I went back into our Maine vacation photos from a few weeks ago, and found one of the marsh that was just beyond the deck of the house we rented, and then, although it is the end of July, I started to think about the end of summer. I didn’t want to, but I couldn’t help it. (dang it).
Yesterday, I wrote a bit about seeking out the writing of others and creating something new that honors those writers. I called it Resonation Points. This morning, I want to follow up on that with two more resonation points: one that arrived in the comment bin of yesterday’s post and the other that arrived in my mailbox.
This is the poem I wrote, remixing his blog comment:
Then, I received a postcard from Susan (some of us in CLMOOC have been spending a year sending out periodic postcards … it will become part of this year’s CLMOOC, too) with a lovely message … and a challenge that I use the postcard in a comic somehow. Well, challenge accepted!
The theme of this week at Letters to the President is all about spoken poetry. I can’t seem to shake the metaphor of the “walls” going up and wanted to try to counter that image. What if the walls came down and we build something new out of the rubble? (After I wrote the poem and made the digital piece — using the Adobe Spark app, if you are curious — I thought about the vote in Britain. So maybe tearing things down to rubble isn’t always the best political option.)
I knew this assignment would elicit some groans. And so it did. We were nearing the end of our poetry unit with Poems for Two Voices, and with our state math test on the horizon, I decided to have them write Poems for Two Voices on a math theme.
You’d have thought I had told them to stick their toes into a vat of boiling tar. It’s funny how much kids create these illusionary walls between curricular areas. What do you mean, we are writing in social studies? Why are we learning argument writing in science? Why is math the topic of our poetry?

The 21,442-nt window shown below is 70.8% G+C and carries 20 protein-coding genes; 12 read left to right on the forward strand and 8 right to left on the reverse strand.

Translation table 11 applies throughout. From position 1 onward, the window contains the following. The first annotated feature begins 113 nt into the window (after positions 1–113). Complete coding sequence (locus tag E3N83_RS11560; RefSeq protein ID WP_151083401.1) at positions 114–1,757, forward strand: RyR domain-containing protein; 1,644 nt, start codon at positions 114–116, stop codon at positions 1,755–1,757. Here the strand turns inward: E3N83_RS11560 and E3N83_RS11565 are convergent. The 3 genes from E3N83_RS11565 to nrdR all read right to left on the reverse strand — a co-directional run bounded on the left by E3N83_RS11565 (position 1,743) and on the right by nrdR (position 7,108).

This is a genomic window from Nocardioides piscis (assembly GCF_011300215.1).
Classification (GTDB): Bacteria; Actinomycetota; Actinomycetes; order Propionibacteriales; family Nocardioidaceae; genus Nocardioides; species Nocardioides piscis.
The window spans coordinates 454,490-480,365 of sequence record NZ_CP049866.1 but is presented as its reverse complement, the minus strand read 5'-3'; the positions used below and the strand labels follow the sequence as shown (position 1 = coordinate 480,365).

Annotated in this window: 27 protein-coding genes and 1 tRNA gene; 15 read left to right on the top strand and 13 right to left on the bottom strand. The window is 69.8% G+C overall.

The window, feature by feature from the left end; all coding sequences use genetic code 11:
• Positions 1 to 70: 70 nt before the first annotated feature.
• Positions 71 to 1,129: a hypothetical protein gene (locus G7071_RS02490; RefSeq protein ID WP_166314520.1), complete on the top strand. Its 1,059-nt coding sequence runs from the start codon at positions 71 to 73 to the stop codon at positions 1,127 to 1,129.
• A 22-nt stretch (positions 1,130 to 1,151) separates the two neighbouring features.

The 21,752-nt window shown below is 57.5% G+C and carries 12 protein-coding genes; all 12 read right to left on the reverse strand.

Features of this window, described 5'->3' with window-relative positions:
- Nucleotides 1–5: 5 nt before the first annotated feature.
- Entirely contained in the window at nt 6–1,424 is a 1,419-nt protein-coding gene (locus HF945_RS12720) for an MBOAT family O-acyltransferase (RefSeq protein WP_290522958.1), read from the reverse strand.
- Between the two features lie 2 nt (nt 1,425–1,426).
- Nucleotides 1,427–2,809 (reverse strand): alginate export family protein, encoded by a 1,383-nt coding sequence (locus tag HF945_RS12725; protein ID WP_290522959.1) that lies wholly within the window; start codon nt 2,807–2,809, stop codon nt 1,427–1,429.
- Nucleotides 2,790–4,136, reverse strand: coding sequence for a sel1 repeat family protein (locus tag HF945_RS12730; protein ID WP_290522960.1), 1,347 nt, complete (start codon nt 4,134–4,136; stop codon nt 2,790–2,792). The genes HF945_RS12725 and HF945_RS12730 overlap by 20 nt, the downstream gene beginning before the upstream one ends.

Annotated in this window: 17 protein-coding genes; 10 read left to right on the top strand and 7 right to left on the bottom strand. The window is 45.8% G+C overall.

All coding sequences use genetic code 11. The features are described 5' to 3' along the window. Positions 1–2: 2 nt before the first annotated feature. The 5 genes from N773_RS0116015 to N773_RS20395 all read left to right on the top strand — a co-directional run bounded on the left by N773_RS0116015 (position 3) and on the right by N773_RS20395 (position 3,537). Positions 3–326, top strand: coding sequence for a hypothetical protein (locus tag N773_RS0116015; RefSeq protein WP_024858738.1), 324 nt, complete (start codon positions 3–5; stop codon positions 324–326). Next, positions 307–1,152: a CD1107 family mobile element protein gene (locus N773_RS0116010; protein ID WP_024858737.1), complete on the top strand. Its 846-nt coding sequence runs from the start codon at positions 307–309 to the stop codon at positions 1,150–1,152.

But the reality is, we live in an interdisciplinary world, right? So, the more we do a bit of everything — particularly literacy — in the content areas, the better off our students will be.
Thus: poems with a math concept.
In reality (teacher moment), the writing of the poems became another way for me (in support of our math teacher) to go over math vocabulary in a way beyond the textbook. I won’t say too many of the poems were deep explorations of mathematical themes (far too many were addition vs subtraction … boring) but learning a new form of poem with an underlying element like math does make for something different.
So, I ignore the groans as they write the poems! And then, they sat with partners and read their poems (as these should be) with partners to get a feel and sense of the flow.
The conversation was interesting (including one point where he found historical references to writing on the screen as “writing with light” — that stuck with me and became ‘refolding these pockets of light’ in the poem), as it centered on the ways early Word Processing programs changed the way some people write (or at least, the perceptions of the writing process).
The interview references a famous quote by Joan Didion about how writing is a bit like sculpture, and a writer chips away to create form. Didion was referring to creative non-fiction writing from the strands of inquiry and research, I am sure, but I starting thinking of poetry in context to her insight, and how space and inference play a part in writing poetry. What you leave out is as important as what you leave in.
I’ve seen the Didion quote before but something about it, in context to the discussion about digital writing, stuck with me for the day, and that led to the poem above, called I Fear I Left the Poem Behind.